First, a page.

# Generating prime candidates

I'd like to generate an infinite list of prime candidates of the form 6k±1, but I'm looking for the fastest possible solution.

Currently I have this:

primeCands :: [Integer]
primeCands = concatMap (\i -> [6*i-1, 6*i+1]) [1..]


but I feel that concat is wasting too much time. Using all the odd numbers is almost the same thing in terms of performance. Maybe a list is not the right datatype for this task?

• when you see a list, remember, there is no list. </Matrix reminiscence> Aug 4, 2015 at 9:35

Haskell has a great package for testing performance called Criterion. When you're trying to compare the performance between variations of the same function, head right for it.

Here's a small example with a few other versions of primeCands I dreamed up.

module Main where

import Criterion
import Criterion.Main

import Data.Ratio

primeCands_cmap :: [Integer]
primeCands_cmap = concatMap (\i -> [6*i-1, 6*i+1]) [1..]

dropThirds :: [a] -> [a]
dropThirds (a:b:_:ds) = a : b : dropThirds ds
dropThirds xs         = xs

primeCands_dropOdds :: [Integer]
primeCands_dropOdds = dropThirds [5,7..]

interleave :: [a] -> [a] -> [a]
interleave (a:as) (b:bs) = a : b : interleave as bs
interleave as     bs     = as ++ bs

primeCands_interleave :: [Integer]
primeCands_interleave = interleave [5,11..] [7,13..]

primeCands_allOdds :: [Integer]
primeCands_allOdds = [5,7..]

main :: IO ()
main = defaultMain [
bgroup "prime candidates"
[ bench "concatMap"  $nf distantElement primeCands_cmap , bench "dropThirds"$ nf distantElement primeCands_dropOdds
, bench "interleave" $nf distantElement primeCands_interleave ] , bgroup "odds" [ bench "odds"$ nf furtherElement primeCands_allOdds ]
]
where
index = 1000000
distantElement = (!! index)
furtherElement = (!! (ceiling \$ (fromIntegral index) * (4 % 3)))


And the results of the criterion benchmark (compiling with -O2)—

benchmarking prime candidates/concatMap
time                 6.918 ms   (6.631 ms .. 7.160 ms)
0.995 R²   (0.992 R² .. 0.999 R²)
mean                 6.668 ms   (6.615 ms .. 6.753 ms)
std dev              193.5 μs   (107.1 μs .. 297.1 μs)
variance introduced by outliers: 10% (moderately inflated)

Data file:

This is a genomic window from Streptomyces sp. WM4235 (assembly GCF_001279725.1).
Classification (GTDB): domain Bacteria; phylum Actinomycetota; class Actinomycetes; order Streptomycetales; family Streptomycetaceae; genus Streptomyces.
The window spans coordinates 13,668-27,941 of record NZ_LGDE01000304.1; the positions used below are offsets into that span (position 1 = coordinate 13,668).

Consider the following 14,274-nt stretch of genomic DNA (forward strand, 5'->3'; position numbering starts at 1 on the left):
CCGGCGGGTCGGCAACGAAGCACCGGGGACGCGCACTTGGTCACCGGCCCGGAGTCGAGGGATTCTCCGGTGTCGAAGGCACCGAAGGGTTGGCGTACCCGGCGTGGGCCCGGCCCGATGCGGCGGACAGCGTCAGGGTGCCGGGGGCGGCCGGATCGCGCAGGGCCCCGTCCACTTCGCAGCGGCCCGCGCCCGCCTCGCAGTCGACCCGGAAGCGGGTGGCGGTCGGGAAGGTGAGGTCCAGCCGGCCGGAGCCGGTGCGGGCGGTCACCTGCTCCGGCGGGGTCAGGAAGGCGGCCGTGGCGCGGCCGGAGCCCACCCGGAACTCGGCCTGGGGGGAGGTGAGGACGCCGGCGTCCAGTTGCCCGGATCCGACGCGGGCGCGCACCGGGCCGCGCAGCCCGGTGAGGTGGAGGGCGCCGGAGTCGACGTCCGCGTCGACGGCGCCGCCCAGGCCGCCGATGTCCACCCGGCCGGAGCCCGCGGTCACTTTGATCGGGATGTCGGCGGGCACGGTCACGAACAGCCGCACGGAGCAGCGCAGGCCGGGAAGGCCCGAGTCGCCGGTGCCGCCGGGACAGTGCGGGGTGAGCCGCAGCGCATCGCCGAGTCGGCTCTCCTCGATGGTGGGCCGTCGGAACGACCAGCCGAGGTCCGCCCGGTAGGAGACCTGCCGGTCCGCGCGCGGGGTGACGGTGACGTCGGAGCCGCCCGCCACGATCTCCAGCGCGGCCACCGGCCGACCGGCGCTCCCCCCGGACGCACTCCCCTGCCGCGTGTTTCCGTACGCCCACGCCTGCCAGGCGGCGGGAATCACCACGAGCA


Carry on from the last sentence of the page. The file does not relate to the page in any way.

benchmarking prime candidates/dropThirds
time                 4.548 ms   (4.463 ms .. 4.639 ms)
0.996 R²   (0.993 R² .. 0.998 R²)
mean                 4.488 ms   (4.430 ms .. 4.546 ms)
std dev              183.5 μs   (153.8 μs .. 216.7 μs)
variance introduced by outliers: 22% (moderately inflated)

benchmarking prime candidates/interleave
time                 4.100 ms   (4.030 ms .. 4.172 ms)
0.996 R²   (0.993 R² .. 0.998 R²)
mean                 4.484 ms   (4.399 ms .. 4.558 ms)
std dev              241.0 μs   (215.5 μs .. 271.9 μs)
variance introduced by outliers: 31% (moderately inflated)

benchmarking odds/odds
time                 5.529 ms   (5.500 ms .. 5.568 ms)
1.000 R²   (1.000 R² .. 1.000 R²)
mean                 5.521 ms   (5.506 ms .. 5.546 ms)
std dev              54.27 μs   (34.21 μs .. 93.68 μs)


In this case you can see that the concatMap version runs a bit slower (about ⅓) than the versions that don't flatten lists. I question whether you are prematurely optimizing however, I would imagine that the slight difference in prime candidate generation timings are dwarfed by the actual prime checking function you've written.

• Thanks, this was really helpful! It could be premature optimisation, but I was curious about timings and I also learned how to use Criterion, so it was well worth it. Jul 10, 2015 at 19:00
• Glad you found it useful!
– R B
Jul 10, 2015 at 21:31
• shouldn't it be 3/2 instead of 4/3? then the timings for "odds" should be multiplied by 9/8, making it 6.22 ms. Also, one more variant to try is [x | n <- [5,11..], x <- [n,n+2]]. Aug 4, 2015 at 10:08
• (or concatMap (\i -> [i, i+2]) [5,11..] ...) Aug 4, 2015 at 10:35